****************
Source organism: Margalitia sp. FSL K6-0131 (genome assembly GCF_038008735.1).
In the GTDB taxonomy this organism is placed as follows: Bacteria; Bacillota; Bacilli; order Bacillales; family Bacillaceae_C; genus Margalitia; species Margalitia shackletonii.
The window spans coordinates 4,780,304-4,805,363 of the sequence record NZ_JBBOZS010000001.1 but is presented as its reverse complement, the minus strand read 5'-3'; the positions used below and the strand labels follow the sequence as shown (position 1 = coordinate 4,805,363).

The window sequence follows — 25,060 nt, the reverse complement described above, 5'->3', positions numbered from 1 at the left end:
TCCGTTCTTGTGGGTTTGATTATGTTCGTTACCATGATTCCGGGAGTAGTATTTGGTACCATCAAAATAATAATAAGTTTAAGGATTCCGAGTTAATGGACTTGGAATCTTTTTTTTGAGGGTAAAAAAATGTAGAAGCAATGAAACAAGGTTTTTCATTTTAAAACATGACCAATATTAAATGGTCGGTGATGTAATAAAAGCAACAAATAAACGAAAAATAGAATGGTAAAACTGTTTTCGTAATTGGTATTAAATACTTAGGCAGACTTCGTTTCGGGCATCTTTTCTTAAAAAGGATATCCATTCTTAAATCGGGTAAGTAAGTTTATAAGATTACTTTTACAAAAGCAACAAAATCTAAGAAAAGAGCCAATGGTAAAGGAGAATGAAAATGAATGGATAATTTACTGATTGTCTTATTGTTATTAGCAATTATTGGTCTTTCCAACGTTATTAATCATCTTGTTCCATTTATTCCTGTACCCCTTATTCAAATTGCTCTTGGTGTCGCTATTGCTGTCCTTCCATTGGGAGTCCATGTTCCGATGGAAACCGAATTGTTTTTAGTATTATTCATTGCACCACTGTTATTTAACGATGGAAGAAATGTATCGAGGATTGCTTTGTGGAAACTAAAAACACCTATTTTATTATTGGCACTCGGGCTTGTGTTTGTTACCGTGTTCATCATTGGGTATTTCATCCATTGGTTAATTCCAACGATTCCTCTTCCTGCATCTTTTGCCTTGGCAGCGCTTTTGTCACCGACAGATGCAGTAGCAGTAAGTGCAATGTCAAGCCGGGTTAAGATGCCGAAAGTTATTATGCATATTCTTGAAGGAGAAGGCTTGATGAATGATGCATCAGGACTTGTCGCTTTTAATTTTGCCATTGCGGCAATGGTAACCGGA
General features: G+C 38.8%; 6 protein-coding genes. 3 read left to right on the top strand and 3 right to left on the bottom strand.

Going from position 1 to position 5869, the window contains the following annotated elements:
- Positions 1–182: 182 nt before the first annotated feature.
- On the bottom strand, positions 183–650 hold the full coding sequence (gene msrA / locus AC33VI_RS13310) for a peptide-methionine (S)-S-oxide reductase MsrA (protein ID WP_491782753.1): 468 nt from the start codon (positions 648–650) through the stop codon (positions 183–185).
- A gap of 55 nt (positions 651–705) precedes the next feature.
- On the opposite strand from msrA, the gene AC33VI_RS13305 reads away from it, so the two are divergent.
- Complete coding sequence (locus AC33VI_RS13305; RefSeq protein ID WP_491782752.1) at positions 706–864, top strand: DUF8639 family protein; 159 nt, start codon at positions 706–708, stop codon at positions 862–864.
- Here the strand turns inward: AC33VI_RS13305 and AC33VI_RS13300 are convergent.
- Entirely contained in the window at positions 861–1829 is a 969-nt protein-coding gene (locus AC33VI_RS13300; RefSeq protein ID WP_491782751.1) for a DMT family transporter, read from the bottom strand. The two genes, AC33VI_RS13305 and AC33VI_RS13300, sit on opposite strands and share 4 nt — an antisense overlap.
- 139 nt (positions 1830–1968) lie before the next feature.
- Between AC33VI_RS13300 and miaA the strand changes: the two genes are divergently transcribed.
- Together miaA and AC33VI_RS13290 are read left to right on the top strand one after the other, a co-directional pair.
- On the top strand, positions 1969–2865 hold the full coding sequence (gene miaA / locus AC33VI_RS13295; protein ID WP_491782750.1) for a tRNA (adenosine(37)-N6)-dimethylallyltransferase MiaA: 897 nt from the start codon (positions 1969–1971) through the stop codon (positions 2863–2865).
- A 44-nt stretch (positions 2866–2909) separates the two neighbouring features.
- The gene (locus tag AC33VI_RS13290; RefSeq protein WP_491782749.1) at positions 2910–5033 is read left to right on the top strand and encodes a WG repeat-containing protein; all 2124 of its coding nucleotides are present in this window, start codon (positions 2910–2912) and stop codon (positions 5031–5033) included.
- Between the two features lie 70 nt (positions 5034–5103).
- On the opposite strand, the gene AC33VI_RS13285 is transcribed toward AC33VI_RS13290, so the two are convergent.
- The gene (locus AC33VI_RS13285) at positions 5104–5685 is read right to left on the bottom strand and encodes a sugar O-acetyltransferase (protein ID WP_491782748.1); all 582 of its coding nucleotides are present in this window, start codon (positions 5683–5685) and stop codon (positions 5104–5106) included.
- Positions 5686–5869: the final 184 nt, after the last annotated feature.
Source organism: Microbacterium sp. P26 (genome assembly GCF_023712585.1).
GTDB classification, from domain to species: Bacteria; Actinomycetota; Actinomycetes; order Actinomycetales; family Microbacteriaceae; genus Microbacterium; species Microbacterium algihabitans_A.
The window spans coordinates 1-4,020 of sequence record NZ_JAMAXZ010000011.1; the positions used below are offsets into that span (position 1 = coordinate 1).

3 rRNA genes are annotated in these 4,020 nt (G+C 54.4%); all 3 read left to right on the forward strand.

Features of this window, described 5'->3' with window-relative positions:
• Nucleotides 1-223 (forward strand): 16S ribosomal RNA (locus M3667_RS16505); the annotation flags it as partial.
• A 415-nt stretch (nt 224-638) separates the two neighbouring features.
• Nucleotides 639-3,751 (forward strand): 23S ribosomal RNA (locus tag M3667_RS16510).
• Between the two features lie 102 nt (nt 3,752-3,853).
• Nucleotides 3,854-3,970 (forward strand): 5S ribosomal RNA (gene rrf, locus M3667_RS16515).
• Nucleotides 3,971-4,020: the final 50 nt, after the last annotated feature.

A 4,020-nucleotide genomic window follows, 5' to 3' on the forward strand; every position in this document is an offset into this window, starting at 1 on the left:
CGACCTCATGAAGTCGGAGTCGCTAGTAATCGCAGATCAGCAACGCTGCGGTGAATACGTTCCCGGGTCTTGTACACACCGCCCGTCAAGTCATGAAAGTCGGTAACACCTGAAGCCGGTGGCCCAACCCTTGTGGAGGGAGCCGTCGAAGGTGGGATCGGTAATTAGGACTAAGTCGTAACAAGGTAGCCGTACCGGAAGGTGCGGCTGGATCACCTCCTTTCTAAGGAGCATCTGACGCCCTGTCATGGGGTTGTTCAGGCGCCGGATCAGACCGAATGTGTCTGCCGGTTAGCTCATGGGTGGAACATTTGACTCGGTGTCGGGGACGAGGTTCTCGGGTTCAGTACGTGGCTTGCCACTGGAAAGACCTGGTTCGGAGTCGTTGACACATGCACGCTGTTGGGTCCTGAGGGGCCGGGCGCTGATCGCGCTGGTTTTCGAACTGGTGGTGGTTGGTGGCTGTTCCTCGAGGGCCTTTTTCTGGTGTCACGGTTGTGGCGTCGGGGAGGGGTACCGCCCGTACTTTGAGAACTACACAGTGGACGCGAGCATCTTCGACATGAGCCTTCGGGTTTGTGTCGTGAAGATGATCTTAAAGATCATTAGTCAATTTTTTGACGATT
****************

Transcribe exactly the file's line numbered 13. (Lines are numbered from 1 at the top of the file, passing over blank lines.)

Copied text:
- Here the strand turns inward: AC33VI_RS13305 and AC33VI_RS13300 are convergent.